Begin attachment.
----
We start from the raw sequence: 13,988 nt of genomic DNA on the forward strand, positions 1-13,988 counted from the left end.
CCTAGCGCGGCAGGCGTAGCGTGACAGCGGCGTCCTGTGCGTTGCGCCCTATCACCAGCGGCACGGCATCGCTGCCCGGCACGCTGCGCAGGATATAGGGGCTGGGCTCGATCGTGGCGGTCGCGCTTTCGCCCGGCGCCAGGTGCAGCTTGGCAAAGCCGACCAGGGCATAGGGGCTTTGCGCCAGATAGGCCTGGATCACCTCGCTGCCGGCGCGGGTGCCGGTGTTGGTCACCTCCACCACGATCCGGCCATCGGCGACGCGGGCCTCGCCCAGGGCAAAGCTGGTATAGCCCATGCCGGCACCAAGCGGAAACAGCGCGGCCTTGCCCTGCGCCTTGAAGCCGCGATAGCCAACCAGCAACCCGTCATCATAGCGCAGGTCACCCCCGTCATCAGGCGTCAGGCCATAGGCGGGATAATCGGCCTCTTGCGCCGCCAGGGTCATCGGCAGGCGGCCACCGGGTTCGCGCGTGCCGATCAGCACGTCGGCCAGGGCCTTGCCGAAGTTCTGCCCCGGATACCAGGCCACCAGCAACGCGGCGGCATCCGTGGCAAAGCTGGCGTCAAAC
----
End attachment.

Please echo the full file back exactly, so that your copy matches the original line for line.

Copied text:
We start from the raw sequence: 13,988 nt of genomic DNA on the forward strand, positions 1-13,988 counted from the left end.
CCTAGCGCGGCAGGCGTAGCGTGACAGCGGCGTCCTGTGCGTTGCGCCCTATCACCAGCGGCACGGCATCGCTGCCCGGCACGCTGCGCAGGATATAGGGGCTGGGCTCGATCGTGGCGGTCGCGCTTTCGCCCGGCGCCAGGTGCAGCTTGGCAAAGCCGACCAGGGCATAGGGGCTTTGCGCCAGATAGGCCTGGATCACCTCGCTGCCGGCGCGGGTGCCGGTGTTGGTCACCTCCACCACGATCCGGCCATCGGCGACGCGGGCCTCGCCCAGGGCAAAGCTGGTATAGCCCATGCCGGCACCAAGCGGAAACAGCGCGGCCTTGCCCTGCGCCTTGAAGCCGCGATAGCCAACCAGCAACCCGTCATCATAGCGCAGGTCACCCCCGTCATCAGGCGTCAGGCCATAGGCGGGATAATCGGCCTCTTGCGCCGCCAGGGTCATCGGCAGGCGGCCACCGGGTTCGCGCGTGCCGATCAGCACGTCGGCCAGGGCCTTGCCGAAGTTCTGCCCCGGATACCAGGCCACCAGCAACGCGGCGGCATCCGTGGCAAAGCTGGCGTCAAAC